Historical houses of Kashan
Kashan is famous for its elegant 18th and 19th-century traditional houses, which offer an interesting insight into how wealthy families used to live back in the days. A visit to this city would be incomplete without spending at least a couple of hours exploring some of the most impressive historical houses: Tabatabaei House, Abbasi House, Borujerdi House, and Ameriha House.
All of these houses have an internal section reserved for family members and an external section for guests. They each have several courtyards, gardens, and some houses even have 40 to 80 rooms! You will see some absolutely remarkable decorations inside these houses, including intricate glasswork, mirrorwork, frescoes, stucco, and tons of colorful stained-glass windows.
A traditional teahouse and restaurant, Kashan, Isfahan Province
If you don’t have enough time to visit all four houses, I’d recommend seeing Tabatabaei House and Borujerdi House. The best stained-glass window chambers are found inside Tabatabaei House. Borujerdi House has a very unique interior ornate with kaleidoscopic patterns and stunning paintings – it’s a sight you won’t want to miss!
Even if you don’t have time to see Abbasi House, definitely grab a meal at a traditional teahouse and restaurant. Just do it. A traditional restaurant took in the city my breath away the second I walked in; I’ve couldn’t even believe my eyes. The stunning interior decorations there are truly out of this world, not to mention the incredible ambiance, the traditional seating arrangement, and the tasty authentic food. Hands down the best restaurant I’ve been to in Iran!
Mohammad Helal Shrine
Just a 20-minute drive from the heart of Kashan lies Mohammad Helal Shrine, an absolutely breathtaking hidden gem that most visitors don’t know about.
The amazing thing about this place is that you’re likely to be the only tourist around in one of the most beautiful places in Iran, which is quite rare given that most attractions in this country are quite crowded. The people working at this shrine are also very friendly and will offer to help guide you around.
This shrine displays some true gems of Islamic architecture, including intricate mosaic tiles, a large blue-tiled dome, and glittering minarets. Once you’re inside, it’s basically completely quiet and you’ll likely find a few locals praying. The atmosphere is incredibly peaceful, and you can simply sit in silence while admiring the stunning decorations all around you.
This place is obviously very sacred and mostly only frequented by locals, so please be mindful of that when you’re there. In order to enter, women have to wear a chador – a large piece of cloth that covers the entire body. You can rent one for free at the entrance.
Day 14: Half day trip to Abyaneh
If you have strictly two weeks in Iran, then you most likely have to head back home via Tehran on day 14. However, if you can allocate an extra day or at least half a day before flying off, it’s definitely worth doing so for a chance to see the unique red village of Abyaneh.
The final stop on this two-week Iran itinerary is a special one. Abyaneh is one of the most ancient villages in Iran. It dates back to 2,500 years ago and is also known as the ‘Red Village’ thanks to its picturesque cluster of red clay buildings.
This village is registered by UNESCO for its very well-preserved local culture, language, architecture, and costumes, which stood the test of several centuries and dynasties. In fact, the locals here speak a special dialect of Farsi that is specific to this village only, and some of the words they use date all the way back to the 3rd century BC!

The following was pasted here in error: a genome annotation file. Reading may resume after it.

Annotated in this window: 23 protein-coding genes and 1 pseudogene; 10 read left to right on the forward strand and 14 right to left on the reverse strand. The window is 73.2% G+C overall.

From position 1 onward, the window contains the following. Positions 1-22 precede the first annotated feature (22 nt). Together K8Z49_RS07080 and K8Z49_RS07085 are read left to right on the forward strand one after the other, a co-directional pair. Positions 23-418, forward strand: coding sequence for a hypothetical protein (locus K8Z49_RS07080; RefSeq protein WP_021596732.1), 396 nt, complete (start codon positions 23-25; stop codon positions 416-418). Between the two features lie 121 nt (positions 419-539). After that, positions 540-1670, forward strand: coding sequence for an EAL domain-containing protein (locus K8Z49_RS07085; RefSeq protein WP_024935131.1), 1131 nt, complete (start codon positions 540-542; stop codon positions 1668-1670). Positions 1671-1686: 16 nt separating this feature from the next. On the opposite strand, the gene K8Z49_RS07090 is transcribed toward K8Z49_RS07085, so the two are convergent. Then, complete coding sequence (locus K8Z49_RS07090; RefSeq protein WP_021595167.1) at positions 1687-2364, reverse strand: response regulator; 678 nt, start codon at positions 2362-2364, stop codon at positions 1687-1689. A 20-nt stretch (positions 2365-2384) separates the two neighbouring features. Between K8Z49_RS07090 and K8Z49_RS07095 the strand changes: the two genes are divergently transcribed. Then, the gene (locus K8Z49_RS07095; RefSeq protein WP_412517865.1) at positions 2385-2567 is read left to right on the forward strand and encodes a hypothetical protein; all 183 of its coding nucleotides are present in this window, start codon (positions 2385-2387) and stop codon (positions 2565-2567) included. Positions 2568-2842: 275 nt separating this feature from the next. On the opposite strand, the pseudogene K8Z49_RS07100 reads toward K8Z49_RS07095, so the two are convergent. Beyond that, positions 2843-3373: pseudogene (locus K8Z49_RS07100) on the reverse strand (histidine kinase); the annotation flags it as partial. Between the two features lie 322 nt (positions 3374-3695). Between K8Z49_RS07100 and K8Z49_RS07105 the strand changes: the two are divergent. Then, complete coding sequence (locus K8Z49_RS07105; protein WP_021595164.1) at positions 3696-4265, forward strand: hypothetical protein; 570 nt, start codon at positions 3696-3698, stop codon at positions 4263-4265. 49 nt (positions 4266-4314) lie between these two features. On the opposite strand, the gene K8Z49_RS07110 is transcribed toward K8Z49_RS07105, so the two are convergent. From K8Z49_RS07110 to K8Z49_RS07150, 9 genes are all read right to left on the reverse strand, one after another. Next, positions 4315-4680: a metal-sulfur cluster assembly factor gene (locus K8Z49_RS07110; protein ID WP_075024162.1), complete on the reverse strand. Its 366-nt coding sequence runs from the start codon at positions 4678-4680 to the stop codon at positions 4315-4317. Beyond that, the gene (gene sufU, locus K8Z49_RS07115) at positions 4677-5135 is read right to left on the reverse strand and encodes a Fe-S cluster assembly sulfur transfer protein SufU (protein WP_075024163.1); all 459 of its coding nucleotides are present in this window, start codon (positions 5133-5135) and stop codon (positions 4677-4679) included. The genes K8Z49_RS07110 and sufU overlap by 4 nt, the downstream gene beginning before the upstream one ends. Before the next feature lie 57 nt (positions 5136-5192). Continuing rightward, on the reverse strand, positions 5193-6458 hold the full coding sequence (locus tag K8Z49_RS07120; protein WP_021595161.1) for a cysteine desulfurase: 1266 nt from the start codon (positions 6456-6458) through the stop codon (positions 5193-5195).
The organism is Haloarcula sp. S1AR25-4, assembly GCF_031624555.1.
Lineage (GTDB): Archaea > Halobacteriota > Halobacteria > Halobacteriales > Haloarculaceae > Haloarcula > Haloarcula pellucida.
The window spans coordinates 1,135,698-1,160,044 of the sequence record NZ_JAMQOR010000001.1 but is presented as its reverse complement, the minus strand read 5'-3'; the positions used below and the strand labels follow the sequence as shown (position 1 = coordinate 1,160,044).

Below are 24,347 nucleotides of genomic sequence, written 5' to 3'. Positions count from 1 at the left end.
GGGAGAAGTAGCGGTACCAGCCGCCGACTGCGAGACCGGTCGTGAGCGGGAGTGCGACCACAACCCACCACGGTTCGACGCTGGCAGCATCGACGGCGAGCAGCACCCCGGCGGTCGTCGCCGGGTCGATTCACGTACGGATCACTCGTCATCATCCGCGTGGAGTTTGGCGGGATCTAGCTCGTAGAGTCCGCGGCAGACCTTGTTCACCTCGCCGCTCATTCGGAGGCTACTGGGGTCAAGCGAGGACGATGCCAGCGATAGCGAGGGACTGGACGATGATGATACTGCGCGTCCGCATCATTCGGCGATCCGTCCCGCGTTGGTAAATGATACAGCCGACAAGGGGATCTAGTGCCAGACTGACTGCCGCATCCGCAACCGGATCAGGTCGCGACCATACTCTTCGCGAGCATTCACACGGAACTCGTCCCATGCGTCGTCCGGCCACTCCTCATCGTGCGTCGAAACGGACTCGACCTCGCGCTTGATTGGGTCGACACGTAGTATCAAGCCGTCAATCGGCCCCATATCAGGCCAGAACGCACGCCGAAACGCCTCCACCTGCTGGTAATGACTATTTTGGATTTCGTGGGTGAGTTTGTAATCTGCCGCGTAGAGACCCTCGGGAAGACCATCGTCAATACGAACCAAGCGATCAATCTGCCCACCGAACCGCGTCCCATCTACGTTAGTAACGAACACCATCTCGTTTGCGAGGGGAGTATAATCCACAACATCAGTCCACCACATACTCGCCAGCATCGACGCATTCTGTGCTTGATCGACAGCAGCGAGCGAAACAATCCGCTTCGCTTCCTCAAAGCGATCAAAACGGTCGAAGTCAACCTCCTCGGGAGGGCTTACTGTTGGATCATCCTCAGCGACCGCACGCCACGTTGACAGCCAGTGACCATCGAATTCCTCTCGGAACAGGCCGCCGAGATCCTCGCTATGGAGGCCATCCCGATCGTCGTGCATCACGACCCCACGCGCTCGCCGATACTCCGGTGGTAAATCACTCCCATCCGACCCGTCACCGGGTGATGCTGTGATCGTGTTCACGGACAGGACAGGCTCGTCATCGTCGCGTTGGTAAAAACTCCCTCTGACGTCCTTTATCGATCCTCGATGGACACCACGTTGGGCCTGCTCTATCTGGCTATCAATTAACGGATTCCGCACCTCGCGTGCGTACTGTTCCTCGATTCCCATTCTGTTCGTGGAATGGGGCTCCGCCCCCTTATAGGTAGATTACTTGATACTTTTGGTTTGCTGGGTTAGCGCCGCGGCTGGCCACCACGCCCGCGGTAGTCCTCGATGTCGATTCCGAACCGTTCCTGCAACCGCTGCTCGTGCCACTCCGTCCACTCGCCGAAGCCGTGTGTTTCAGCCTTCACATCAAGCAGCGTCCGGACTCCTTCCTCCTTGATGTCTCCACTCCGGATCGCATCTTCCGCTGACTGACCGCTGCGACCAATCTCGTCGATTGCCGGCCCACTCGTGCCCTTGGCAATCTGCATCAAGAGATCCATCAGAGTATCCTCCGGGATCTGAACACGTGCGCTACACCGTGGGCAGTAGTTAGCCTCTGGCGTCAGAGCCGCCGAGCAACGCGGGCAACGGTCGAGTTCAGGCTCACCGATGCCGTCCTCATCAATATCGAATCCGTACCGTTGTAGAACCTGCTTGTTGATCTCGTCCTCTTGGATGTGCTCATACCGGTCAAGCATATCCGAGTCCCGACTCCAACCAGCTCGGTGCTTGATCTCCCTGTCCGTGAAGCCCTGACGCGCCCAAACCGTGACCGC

One of the top things to do in Abyaneh is to simply get lost inside the alleys of the village. You’ll find the best hidden gems that way, and almost every corner is photogenic. Some of the red houses have rooftops you can access via stairs, and once you’re up there, you’ll be greeted with an epic view of the Karkas Mountains.
There’s a very authentic vibe as you’re wandering around Abyaneh; you’ll see locals living their everyday life without many tourists around, and local women wearing traditional floral headscarves. If you want to get closer to Iranian culture, then definitely don’t miss out on this unique village!
Those were 36 of Iran’s beautiful places, but they definitely don’t cover all of the amazing experiences you can have in this country.
A 14-day experience covering almost all the spectacular historical sites and beautiful attractions was detailed in this article.
Iran is extremely safe to visit. Although I went there with another female friend, I often walked around alone as a solo female and can honestly say I felt safer in Iran than all the 40+ Western countries I’ve been to.
Unlike living in London, where I’m constantly clutching my phone in fear of people on mopeds snatching it, or being wary of the infamous pickpockets in Europe, I never had to worry about anything of the sort in Iran. Never once did I feel threatened or uncomfortable during my time there.
Though the crime rate in Iran is very low, I do suggest getting familiar with some essential Iran travel and safety tips before you go.
The media has sadly portrayed Iran to be a dangerous country, but this honestly couldn’t be further from the truth. Iranians are genuinely some of the friendliest and most hospitable people I’ve met. They go out of their way to make you feel welcomed.
During our time there, we got tons of invitations by locals to have tea or dinner in their homes, and it’s something that happens very often for foreigners. So in short, Iran is one of the safest and friendliest countries to travel to. Go and see for yourself!